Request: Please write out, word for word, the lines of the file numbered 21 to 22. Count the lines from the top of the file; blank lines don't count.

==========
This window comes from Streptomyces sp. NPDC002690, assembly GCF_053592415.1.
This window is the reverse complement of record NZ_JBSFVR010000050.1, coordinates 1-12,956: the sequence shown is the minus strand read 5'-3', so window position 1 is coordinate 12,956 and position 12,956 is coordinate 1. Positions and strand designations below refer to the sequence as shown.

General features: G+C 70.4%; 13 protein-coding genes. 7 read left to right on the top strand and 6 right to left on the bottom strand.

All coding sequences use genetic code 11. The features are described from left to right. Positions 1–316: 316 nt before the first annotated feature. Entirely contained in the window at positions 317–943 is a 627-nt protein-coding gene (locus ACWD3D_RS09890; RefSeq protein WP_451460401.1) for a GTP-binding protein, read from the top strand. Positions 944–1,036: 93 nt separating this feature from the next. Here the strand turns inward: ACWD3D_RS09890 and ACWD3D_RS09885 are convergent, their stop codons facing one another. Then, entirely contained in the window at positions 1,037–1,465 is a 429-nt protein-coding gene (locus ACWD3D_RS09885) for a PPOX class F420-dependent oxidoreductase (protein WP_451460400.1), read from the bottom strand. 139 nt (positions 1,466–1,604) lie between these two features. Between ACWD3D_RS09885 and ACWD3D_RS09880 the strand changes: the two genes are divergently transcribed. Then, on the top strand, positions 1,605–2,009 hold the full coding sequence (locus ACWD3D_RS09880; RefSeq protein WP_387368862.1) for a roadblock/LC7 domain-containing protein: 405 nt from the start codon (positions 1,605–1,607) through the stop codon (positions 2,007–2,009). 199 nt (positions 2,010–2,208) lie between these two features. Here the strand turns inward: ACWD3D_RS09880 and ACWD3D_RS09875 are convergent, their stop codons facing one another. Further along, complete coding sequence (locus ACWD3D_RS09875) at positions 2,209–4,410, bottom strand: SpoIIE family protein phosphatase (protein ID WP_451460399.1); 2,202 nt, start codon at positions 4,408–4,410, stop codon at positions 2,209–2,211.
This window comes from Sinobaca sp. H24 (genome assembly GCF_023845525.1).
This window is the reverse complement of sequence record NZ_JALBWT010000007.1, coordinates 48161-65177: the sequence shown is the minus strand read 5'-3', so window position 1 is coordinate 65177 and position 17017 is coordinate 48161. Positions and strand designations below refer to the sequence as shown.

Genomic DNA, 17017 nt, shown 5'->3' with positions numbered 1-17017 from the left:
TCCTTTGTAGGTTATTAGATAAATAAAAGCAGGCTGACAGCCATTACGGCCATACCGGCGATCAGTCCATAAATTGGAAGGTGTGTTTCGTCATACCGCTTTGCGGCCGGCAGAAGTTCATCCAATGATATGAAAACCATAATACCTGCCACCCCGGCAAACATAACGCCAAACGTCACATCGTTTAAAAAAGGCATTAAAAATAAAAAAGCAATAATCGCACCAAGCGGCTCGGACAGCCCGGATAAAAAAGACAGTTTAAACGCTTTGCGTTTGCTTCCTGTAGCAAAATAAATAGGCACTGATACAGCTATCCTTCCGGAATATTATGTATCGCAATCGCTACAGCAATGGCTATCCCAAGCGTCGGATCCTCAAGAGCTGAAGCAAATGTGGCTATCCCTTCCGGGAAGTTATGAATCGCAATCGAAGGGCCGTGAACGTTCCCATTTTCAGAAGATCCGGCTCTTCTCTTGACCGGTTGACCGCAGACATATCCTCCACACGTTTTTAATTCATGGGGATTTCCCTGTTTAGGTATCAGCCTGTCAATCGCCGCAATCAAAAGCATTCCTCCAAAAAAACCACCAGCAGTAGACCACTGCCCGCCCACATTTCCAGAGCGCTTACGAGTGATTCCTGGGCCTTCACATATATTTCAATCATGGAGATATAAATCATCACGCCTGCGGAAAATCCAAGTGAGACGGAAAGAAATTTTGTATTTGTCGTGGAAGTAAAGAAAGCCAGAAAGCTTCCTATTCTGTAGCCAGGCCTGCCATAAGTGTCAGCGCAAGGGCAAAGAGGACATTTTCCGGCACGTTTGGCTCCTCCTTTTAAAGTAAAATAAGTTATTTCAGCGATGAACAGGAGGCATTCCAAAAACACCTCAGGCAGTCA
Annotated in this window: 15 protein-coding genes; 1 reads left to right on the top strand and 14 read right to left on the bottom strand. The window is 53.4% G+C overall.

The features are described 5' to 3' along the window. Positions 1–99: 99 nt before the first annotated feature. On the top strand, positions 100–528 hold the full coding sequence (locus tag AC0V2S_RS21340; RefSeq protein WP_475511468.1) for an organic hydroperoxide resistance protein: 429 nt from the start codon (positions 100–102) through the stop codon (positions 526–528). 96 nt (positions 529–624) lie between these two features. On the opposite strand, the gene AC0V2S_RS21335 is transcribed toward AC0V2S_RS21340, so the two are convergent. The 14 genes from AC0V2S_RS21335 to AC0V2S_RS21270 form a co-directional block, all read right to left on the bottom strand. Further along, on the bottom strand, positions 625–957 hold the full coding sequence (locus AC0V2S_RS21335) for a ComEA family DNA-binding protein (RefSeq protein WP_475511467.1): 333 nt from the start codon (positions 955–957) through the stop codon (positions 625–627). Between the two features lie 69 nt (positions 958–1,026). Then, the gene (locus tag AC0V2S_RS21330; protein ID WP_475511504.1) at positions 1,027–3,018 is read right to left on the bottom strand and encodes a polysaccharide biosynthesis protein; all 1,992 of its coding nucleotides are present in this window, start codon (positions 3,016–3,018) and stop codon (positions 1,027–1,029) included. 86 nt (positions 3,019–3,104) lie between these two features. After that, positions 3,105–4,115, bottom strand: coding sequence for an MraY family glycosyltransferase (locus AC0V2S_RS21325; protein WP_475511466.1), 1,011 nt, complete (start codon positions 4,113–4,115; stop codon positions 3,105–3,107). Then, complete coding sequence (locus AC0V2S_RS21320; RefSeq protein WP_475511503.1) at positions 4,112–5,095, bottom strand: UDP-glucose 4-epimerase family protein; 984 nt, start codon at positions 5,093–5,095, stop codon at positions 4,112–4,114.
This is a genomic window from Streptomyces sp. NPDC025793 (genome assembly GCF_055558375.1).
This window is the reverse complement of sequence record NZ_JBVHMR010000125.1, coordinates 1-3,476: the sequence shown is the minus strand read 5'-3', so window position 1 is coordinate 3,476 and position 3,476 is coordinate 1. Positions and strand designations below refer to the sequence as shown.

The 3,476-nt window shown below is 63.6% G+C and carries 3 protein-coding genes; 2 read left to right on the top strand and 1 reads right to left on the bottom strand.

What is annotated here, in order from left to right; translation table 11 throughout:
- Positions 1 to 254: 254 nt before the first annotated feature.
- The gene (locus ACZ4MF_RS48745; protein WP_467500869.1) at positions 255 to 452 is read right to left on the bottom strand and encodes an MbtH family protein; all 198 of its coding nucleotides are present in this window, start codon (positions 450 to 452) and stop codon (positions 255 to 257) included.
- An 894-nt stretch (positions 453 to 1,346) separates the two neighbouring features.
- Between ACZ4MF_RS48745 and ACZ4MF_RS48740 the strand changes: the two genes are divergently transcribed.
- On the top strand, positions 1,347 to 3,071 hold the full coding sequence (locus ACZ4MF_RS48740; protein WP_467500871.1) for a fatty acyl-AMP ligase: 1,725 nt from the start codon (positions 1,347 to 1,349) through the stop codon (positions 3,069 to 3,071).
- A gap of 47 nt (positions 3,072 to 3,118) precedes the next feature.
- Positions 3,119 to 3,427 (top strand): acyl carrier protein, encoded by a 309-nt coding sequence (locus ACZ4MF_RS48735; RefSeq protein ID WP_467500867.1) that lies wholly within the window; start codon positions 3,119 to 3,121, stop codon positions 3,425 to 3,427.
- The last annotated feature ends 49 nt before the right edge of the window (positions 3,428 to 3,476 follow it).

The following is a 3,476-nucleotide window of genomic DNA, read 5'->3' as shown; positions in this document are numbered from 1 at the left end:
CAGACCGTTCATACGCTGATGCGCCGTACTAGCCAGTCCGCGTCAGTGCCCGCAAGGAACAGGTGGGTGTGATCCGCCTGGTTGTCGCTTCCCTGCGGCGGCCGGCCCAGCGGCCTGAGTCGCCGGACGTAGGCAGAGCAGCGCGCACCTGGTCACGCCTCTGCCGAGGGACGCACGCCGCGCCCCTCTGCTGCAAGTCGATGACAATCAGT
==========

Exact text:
- Positions 3,119 to 3,427 (top strand): acyl carrier protein, encoded by a 309-nt coding sequence (locus ACZ4MF_RS48735; RefSeq protein ID WP_467500867.1) that lies wholly within the window; start codon positions 3,119 to 3,121, stop codon positions 3,425 to 3,427.
- The last annotated feature ends 49 nt before the right edge of the window (positions 3,428 to 3,476 follow it).